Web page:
Ok, now think of an example of someone you view as successful and peaceful. Is he or she a chronic complainer? Ok, maybe not. So think of some other people who are satisfied and known for their achievements. They’re not complainers either? Huh, go figure.

“Do you know the connection between complaining and success, satisfaction and peace?” click to tweet

I know it is satisfying (for a moment anyway) to complain. I am going to ask you to take a little more long term view. Every minute you squander complaining is a minute you are not figuring out how to get the new and improved life you would prefer. It is a minute you are not open to receiving insight or wisdom. Don’t get hung up on the things you can’t change.

Actually, a lot more is changeable than the average complainer believes. But since they are so busy complaining, they never get around to that consideration. There is a lot of talk these days about manifestation. Let’s suffice it to say that you are a player in the game of your life. You have some influence and some say so. You abdicate that influence and say when you instead stoop to complaining.

If you prefer complaining to satisfaction, it’s your choice. But I have a notion that you don’t. So test out this: implement a criticism embargo. Determine to not complain for a month, a week, or even a day. If you slip up, restart the clock. At the beginning, you may find you have to start over a lot. You will likely be astonished at the stuff you bother to complain about, things so trivial and inconsequential that it isn’t worth your breath to mutter. But once you get in the groove, the world will look different. You will be more content and feel more in control. And once you are there, success, satisfaction and peace can’t be far behind.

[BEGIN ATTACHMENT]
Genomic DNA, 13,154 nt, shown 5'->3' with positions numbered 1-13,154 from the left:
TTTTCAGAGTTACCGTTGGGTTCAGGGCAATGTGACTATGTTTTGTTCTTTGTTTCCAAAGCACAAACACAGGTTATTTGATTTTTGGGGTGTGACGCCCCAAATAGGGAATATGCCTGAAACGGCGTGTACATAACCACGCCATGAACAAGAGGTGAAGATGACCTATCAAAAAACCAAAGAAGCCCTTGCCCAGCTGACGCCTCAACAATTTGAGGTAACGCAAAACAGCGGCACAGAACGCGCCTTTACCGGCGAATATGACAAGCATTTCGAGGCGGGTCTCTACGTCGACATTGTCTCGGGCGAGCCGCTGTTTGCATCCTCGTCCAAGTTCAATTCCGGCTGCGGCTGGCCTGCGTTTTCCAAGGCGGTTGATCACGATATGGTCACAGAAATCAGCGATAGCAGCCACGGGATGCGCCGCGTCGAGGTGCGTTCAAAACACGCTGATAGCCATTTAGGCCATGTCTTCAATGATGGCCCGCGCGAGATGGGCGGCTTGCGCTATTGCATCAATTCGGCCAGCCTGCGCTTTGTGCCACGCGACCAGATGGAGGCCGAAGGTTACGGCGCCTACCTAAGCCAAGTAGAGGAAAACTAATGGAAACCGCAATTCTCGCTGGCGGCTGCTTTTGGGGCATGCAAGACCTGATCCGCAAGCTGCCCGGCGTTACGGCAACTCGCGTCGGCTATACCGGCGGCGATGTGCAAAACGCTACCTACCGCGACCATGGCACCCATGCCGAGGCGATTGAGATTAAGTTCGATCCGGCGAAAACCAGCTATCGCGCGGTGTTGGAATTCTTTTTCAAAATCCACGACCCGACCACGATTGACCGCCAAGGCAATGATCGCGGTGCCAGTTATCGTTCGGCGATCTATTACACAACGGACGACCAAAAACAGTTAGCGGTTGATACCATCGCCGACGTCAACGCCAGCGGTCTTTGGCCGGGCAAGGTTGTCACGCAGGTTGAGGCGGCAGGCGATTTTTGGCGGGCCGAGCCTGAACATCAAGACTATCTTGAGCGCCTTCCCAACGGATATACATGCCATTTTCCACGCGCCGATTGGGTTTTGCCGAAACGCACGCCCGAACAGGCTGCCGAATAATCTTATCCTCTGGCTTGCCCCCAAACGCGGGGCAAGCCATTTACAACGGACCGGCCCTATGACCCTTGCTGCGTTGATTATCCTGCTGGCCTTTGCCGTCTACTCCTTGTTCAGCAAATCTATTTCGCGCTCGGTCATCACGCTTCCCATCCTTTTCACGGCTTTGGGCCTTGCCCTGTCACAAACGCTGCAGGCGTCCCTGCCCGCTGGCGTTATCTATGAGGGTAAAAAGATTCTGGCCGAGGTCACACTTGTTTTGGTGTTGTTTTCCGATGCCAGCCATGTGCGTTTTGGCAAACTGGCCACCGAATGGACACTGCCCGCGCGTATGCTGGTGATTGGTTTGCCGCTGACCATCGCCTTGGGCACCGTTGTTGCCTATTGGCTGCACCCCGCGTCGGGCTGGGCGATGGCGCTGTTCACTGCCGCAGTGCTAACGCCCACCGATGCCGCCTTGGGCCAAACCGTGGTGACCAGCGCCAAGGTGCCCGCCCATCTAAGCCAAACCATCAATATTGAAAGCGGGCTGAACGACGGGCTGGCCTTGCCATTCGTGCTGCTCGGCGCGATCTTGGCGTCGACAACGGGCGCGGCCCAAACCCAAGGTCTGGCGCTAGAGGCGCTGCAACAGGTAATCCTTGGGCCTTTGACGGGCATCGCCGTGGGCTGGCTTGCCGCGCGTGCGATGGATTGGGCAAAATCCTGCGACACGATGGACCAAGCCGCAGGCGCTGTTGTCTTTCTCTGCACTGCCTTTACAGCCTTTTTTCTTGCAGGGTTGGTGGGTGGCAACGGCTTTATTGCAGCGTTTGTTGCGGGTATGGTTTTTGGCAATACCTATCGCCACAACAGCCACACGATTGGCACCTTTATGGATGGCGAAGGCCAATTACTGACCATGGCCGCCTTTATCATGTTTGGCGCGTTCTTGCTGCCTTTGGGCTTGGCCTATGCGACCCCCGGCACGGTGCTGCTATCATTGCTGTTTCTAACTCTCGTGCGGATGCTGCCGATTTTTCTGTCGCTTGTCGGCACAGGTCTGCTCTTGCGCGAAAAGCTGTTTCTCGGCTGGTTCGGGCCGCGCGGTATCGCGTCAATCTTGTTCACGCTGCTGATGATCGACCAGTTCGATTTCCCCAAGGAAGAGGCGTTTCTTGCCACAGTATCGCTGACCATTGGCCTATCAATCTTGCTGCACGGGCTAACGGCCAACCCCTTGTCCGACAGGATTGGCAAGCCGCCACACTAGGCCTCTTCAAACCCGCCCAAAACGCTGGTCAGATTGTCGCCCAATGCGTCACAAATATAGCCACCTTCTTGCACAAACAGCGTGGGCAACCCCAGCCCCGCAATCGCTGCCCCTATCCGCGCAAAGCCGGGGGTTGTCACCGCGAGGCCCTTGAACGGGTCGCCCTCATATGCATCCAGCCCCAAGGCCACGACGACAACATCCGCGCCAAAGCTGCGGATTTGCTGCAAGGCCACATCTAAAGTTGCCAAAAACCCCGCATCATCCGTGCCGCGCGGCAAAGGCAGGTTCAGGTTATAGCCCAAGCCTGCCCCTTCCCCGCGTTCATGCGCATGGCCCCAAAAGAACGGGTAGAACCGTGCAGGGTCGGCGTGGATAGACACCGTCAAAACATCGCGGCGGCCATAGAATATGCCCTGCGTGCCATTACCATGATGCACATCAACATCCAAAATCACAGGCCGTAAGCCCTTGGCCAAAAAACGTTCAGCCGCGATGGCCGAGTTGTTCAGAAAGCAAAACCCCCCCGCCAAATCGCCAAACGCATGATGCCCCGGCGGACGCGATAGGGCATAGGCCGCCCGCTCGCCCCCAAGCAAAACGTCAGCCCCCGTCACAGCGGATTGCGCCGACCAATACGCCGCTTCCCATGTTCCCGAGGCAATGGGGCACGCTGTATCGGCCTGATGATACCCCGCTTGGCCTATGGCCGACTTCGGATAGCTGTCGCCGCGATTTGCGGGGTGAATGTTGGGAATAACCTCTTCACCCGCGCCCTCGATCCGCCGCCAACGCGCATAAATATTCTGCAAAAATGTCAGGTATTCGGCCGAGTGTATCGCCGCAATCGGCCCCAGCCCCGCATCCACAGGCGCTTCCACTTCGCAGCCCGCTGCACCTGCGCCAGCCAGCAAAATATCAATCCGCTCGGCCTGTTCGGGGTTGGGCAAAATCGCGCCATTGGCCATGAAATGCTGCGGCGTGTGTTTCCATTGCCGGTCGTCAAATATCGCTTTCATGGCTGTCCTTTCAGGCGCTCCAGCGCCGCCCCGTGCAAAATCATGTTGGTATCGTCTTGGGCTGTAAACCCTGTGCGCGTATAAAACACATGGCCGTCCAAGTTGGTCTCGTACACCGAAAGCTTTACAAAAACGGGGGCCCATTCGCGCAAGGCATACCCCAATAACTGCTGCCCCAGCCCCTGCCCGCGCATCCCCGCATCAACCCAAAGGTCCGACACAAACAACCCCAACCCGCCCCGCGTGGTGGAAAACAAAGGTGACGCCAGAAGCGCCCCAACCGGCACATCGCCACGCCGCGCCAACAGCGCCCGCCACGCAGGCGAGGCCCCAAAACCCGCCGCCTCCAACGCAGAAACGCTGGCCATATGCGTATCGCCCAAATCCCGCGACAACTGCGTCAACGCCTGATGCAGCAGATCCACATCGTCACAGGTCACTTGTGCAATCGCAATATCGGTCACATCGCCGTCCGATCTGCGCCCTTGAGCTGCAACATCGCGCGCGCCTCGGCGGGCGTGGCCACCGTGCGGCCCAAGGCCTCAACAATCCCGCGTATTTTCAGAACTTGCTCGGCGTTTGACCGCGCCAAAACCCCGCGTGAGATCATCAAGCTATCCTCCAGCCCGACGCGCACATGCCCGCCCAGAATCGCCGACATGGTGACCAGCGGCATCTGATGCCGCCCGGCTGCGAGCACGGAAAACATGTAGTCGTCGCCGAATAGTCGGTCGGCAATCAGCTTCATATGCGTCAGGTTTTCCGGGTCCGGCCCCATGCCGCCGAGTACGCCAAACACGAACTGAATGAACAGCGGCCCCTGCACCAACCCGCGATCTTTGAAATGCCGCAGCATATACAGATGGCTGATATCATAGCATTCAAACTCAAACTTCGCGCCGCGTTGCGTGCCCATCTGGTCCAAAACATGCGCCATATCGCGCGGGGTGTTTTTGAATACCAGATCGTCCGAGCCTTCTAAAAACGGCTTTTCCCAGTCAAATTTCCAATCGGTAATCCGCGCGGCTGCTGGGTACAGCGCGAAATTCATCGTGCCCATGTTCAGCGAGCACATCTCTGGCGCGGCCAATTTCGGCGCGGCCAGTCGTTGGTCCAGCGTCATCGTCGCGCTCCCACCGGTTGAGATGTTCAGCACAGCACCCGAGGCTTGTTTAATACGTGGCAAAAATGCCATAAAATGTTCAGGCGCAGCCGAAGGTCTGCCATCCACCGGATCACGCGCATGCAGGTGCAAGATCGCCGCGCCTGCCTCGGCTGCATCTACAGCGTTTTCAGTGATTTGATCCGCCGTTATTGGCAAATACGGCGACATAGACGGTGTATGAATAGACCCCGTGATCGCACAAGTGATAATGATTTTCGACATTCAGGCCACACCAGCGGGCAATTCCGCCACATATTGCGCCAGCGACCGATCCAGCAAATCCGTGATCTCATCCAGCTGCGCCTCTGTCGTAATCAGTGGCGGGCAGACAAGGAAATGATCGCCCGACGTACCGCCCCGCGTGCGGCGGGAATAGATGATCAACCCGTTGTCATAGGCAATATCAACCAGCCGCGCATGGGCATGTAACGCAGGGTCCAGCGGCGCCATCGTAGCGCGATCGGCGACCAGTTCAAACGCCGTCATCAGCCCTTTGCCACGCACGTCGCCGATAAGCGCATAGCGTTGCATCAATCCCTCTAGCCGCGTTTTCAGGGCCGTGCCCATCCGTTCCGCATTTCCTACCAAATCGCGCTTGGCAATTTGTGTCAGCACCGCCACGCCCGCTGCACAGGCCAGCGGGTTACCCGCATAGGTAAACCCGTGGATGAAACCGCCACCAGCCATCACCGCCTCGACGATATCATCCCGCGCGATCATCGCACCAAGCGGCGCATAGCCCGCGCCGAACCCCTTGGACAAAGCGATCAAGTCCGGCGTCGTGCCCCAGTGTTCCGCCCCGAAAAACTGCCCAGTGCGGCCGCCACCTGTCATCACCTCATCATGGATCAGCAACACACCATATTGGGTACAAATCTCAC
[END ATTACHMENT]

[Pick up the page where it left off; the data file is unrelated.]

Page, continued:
What complaints have you given up? Tell us about it by commenting below.

Photo credit: Kimberly Winnington

The Connection Between Complaining And Success, Satisfaction And Peace
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3 thoughts on “The Connection Between Complaining And Success, Satisfaction And Peace

  • Permalink

    Wait a minute, don’t protesters often succeed at changing things? Aren’t they “complaining”?

    Reply
    • Permalink

      While I’m not a big fan of protesting, it is not mere complaining. Protesting is an aggressive way of making suggestions. Complainers sit it the bar is gripe to the bartender. Protesters are out in the street waving a banner.

      Reply
  • Permalink

    It must have been ESP. I heard a few of my friends complaining about the state of our government and how badly it was being run.

    The thought that went through my head was “Well why are you just sitting here, slurping on your coffee and whining instead of actually doing something about it?”. But of course if I said that out loud, I would become the subject of complaint too.

    Personally 2014 is the year that I have stopped whining about my situation and am actually doing something (action) to change it.

    Reply